Avoid Filler Words

Filler Words

Beginning public speakers often exhibit the bad habit of utilizing filler words (um, ah, like, so, you know, etc.) while speaking. Herein, we’ll explore why these non-words rarely serve your message and should be minimized (if not removed entirely.) In our public speaking and leadership training classes and coaching we get lots of questions regarding filler words. Our public speaking students ask: Should we never use them and consider it a catastrophic failure if we accidently do? Should we simply be less formal and use filler words as we might in regular speech? Fact is, speakers should learn to minimize filler words because it does affect the reception and effectivity of your message. A habit of overusing these insignificant words will have a definitively negative affect your speaking outcomes. Let’s explore why we should eliminate these meaningless, distracting words from our communications.

Words Without Meaning

Filler words do not have any additive power in our communications. They might as well be considered non-words or gibberish. If they add no meaning, value or weight to our communication they should not be a part of it. When speaking or in a leadership situation, we should be focused on the efficiency and efficacy of our communication. Filler words do nothing positive and are best left out of our communications. Let’s explore a few examples.

Exemplary, um Fillers

Filler words are a bit more than the common “ums” and “ahs.” These are sounds/pauses, words and even phrases that do nothing positive for your communication efficacy and success. Here is the naughty list:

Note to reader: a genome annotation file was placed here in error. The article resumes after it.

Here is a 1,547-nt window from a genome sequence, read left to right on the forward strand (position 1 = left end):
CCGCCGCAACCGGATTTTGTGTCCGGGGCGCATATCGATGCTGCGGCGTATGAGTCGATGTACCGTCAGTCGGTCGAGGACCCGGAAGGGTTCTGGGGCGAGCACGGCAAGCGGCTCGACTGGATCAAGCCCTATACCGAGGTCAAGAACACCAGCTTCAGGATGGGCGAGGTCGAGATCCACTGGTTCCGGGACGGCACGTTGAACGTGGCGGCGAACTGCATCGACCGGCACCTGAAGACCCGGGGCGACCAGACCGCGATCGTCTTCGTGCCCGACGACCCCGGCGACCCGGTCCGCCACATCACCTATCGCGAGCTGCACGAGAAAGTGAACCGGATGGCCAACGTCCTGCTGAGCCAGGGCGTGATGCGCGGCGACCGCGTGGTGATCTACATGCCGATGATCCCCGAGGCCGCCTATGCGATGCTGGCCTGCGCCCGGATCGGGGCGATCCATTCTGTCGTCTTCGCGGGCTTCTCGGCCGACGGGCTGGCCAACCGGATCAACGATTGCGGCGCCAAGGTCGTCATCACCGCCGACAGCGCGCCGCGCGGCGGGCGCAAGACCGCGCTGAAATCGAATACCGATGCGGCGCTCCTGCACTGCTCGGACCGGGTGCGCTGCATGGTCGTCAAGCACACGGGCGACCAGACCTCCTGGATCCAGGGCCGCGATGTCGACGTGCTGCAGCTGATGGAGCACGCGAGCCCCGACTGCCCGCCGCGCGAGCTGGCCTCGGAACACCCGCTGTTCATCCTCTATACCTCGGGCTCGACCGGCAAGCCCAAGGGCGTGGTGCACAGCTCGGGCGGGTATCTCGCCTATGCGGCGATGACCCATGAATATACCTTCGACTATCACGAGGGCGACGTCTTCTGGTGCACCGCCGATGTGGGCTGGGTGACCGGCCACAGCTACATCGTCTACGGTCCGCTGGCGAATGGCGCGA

• Filler Sounds/Pauses — ex. ah, uh, um, so
  • Filler Words – ex. actually, basically, literally, supposedly, totally
  • Filler Phrases/Discourse Markers – ex. “I mean”, “I think that”, “you know”, “what I’m trying to say is”, “like I said”

All of these sounds, words and phrases arguably make sense in everyday conversations as they are discourse markers, interjections and verbal pauses. However, they don’t in public speaking, leadership communication or anywhere outside day to day informal communication.

We Distract Our Listeners

Overuse and abuse of filler words leaves our audience unable to focus on our message. Anything that keeps us from our singular focus of successfully delivering our message should be left by the wayside. Acknowledging that audiences have rather short attention spans and less than optimal listening patterns it makes sense to be focused in our word choice.

Other’s Judge Us

Others judge us far too frequently. As a result, we should make every effort to minimize any use of filler words. Unfortunately, our audience make assumptions based upon external factors such as our facial expression, body language, voice, the words we use and many other attributes. All happens in a blink of eye or a misplace “um or ah” and these new friends (or sometimes unfortunate foes) assume they have ‘sized us up’.

Perfection should be no one’s goal because it doesn’t exist and isn’t realistic. Rather, we should aim to minimize if not eliminate these filler words from our communications repertoire. We hope you now understand why filler words are non-words and don’t deserve any prevalence in our speech delivery. Have you got um, ahh-itus? We can help. Removing these meaningless words from your communications will only make you a better speaker and leader. Feel free to leave a question or comment below and continue the conversation.

Joseph Guarino is a professional public speaker, trainer and owner of the Institute of Public Speaking a Boston based international public speaking & leadership training organization. As a seasoned public speaking trainer & professional speaker he enjoys helping other succeed in this worthy and rewarding craft. The Institute of Public Speaking offers a variety of public speaking courses for individuals (1 on 1 training), executive speech coaching, one day public speaking bootcamps, advanced public speaking bootcamps and public speaking seminars for corporations & groups of any size.
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